White Dog had her reservations. "Are you SURE you want to bring Sachi, momma? You have a real wild card there." I nodded knowing she was right but I wanted to take full advantage of having a private trainer to focus on making sure the Baby comes out of class packed full of new skills and knowledge.
At home, Sachi is Zsofia's best friend...and her biggest instigator to trouble. She will often look to respond to my call or Steve's command, only to be tackled in an invitation to wrestle by our Little Man. Given the choice of "Come, Sit" and rollicking roughhousing, guess what wins. So today Sachi had been invited to come and be a distractor as we worked on important skills.
He did not wait even until we arrived at school. Halfway through the drive, the Undaunted One managed to figure out how to work the zipper of his backseat travel case and suddenly was trying to jump into Steve's lap. Zsofia woo'd her dismay because she, too, wanted to sit in the front but was seat belted.
Only seconds inside the training room our Master Distractor went to work by pooping in he middle of the room...which caused Zso to buck and fight for a chance to snack on one of her favorite treats. No time for hellos, Sara went right into training mode with the Baby as the mess was cleared away.
It seemed like a good segue into the day's lesson...Zsofia's least favorite so far...LEAVE IT! Sara would toss out a piece of hot dog and allow the Darkest White Dog to get close but then commanded "Leave IT!" before my baby could touch it. The goal was that she would turn toward the trainer and walk away from the treat. If she did not there was a leash correction and she was brought back to start over. If she left the hot dog, she was rewarded with a treat from Sara's pocket.
We practiced this a long time because it was a hard lesson for our girl. It got even tougher when Steve took over commanding. Zsofia is a daddy's girl and she knows it. She is an excellent manipulator and usually knows she can just wait him out. Steve errs on the side of being too gentle in tone and correction...it often sounds and feels more like a suggestion than a command. But after a while both were working well enough as a team that Steve led Zsofia through the landmine of scattered hot dogs and she ignored them all.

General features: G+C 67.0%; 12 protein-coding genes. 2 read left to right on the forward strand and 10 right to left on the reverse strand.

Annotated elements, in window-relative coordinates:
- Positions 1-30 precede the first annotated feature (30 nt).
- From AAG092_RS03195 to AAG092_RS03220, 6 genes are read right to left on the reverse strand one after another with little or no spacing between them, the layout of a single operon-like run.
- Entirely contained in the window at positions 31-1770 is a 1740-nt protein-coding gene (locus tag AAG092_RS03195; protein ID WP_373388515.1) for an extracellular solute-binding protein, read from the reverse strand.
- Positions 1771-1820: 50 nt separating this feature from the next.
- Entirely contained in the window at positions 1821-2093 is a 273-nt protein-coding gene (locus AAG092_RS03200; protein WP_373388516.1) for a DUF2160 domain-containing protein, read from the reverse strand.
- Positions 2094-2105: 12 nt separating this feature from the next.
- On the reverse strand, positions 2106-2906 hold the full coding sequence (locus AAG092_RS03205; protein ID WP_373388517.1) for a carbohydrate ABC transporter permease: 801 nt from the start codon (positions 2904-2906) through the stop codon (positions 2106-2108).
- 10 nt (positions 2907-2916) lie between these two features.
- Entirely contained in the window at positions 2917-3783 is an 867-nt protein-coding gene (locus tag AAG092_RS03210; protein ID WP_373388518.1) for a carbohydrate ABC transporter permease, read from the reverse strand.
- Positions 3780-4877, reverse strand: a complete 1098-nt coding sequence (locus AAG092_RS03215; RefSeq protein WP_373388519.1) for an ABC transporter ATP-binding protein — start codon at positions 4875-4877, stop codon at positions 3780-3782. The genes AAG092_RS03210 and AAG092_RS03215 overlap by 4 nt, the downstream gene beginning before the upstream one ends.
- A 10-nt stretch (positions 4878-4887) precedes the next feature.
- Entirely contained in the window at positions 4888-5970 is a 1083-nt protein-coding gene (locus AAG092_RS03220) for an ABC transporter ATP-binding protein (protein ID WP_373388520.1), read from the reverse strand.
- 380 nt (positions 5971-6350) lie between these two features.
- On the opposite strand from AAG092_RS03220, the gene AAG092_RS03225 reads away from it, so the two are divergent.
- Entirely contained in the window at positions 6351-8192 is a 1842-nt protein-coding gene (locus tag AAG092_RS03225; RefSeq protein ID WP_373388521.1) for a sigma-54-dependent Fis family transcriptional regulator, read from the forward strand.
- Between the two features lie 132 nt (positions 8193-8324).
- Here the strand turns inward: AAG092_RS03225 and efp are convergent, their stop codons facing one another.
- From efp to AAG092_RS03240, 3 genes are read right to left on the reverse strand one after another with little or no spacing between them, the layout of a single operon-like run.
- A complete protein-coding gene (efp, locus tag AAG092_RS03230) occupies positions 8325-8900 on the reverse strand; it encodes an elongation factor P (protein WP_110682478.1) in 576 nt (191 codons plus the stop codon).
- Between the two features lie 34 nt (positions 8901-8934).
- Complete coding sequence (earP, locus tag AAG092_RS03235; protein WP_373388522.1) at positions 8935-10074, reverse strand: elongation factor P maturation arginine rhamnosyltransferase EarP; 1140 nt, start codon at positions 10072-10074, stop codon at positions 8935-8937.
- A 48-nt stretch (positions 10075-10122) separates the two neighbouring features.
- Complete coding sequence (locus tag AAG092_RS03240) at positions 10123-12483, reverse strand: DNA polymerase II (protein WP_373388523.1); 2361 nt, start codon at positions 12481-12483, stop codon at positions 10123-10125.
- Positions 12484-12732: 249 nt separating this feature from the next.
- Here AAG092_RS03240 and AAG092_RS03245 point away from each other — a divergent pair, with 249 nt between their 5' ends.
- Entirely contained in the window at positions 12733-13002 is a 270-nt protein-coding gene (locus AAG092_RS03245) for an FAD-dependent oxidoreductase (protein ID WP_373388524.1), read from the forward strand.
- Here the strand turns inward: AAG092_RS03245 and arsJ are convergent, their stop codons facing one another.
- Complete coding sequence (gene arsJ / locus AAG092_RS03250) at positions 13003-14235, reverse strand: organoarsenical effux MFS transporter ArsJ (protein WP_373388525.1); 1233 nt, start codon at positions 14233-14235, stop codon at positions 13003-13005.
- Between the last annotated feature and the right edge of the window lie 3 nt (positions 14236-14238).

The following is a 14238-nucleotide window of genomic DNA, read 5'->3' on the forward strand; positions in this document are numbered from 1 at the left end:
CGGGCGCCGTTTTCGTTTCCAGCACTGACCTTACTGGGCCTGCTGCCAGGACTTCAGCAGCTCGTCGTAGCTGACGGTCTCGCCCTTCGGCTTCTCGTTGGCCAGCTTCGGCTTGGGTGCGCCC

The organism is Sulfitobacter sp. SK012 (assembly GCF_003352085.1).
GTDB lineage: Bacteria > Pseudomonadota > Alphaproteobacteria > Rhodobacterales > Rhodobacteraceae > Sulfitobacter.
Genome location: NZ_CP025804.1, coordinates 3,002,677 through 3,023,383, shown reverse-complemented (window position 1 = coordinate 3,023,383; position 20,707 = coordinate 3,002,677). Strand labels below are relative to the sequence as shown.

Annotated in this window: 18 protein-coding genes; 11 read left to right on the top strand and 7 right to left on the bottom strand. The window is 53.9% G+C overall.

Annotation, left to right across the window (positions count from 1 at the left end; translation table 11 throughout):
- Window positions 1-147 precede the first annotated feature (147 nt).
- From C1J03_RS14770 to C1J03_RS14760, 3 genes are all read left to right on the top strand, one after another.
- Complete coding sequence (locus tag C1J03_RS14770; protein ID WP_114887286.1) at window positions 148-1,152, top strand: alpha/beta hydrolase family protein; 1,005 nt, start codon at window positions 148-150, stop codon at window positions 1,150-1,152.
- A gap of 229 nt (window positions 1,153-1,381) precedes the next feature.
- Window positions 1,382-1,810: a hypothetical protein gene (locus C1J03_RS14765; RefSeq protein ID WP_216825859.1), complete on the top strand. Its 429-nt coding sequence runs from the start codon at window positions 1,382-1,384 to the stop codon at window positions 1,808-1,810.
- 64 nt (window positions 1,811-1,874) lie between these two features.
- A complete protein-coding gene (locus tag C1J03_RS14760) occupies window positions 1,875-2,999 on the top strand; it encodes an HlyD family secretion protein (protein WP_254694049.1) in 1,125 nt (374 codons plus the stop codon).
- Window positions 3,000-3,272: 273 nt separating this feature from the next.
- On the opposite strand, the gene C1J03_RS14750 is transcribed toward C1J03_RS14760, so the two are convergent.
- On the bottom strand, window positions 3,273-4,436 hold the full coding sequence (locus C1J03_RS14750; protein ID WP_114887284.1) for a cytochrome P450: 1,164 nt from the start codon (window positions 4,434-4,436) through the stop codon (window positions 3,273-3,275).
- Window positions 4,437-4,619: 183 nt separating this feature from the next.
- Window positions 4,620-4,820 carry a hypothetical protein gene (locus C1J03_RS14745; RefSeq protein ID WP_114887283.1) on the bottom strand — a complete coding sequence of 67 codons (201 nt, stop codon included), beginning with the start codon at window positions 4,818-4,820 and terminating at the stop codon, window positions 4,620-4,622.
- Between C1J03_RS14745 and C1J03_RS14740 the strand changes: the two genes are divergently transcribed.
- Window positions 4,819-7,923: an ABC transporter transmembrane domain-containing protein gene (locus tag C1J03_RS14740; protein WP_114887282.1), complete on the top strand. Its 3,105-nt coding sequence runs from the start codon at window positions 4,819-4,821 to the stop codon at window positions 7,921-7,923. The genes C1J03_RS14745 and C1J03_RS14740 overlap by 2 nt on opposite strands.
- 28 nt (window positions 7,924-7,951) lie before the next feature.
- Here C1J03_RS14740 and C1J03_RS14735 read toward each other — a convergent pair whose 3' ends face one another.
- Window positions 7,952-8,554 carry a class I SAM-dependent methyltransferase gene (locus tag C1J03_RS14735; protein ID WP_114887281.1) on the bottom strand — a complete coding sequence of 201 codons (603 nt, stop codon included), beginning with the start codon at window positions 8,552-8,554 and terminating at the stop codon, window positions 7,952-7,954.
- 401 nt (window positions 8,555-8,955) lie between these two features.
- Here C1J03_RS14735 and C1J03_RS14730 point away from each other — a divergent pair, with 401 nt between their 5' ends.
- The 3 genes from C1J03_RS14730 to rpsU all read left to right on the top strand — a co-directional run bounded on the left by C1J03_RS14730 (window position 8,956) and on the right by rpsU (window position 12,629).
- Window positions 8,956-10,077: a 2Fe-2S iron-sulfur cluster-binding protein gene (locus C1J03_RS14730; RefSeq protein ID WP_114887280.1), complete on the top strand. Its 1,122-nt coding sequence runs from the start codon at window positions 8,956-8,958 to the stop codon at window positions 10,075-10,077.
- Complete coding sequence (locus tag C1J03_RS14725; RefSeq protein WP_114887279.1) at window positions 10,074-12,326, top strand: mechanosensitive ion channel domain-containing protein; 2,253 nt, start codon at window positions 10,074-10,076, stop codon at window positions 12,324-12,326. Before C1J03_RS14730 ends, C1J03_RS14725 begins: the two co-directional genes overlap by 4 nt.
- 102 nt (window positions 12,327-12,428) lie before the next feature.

Release the distractor and the story became VERY different as Zsofia was MUCH more concerned that Sachi was running through the room eating the tossed bits that she was being asked to Leave. She was quite vocal about the unfairness. It is a practice item for at home.
Zsofia and I finished the lesson working on wheelchair turns. Often when we are at the park, Steve is off with one or two others of the White Dog Army. If I am holding Zso's leash and need to maneuver myself either to turn, or backup, I need both my hands on the wheels. Tying the leash to the chair as I move ends up with the dog getting tangled around me or stuck in the operating parts of the chair. Our goal was to figure out a way to pivot and back up that keep the Baby in line and safe.
We played with a couple different variations before Sara hit on the idea of my sitting on Zso's leash, allowing her just enough room at my side so that she could not swing out of position but could still sit or lie down. We added a second lead which I could place slack over my lap and use to reinforce commands if needed.
We worked up and down the room, stopping, pivoting, backing up. It worked perfectly and Zsofia "got it" in no time! The final test was a ride around the room using our new method, with Steve pushing me and Sachi riding on my lap. Despite his constant invitation to engage her, Zsofia delivered a perfect performance.
When we got home, the White Dog Army was appalled at Sachi's bad manners. "What?" he said as he pranced over to attack Zsofia's ear. "I was there to distract. I think I did a FINE job!"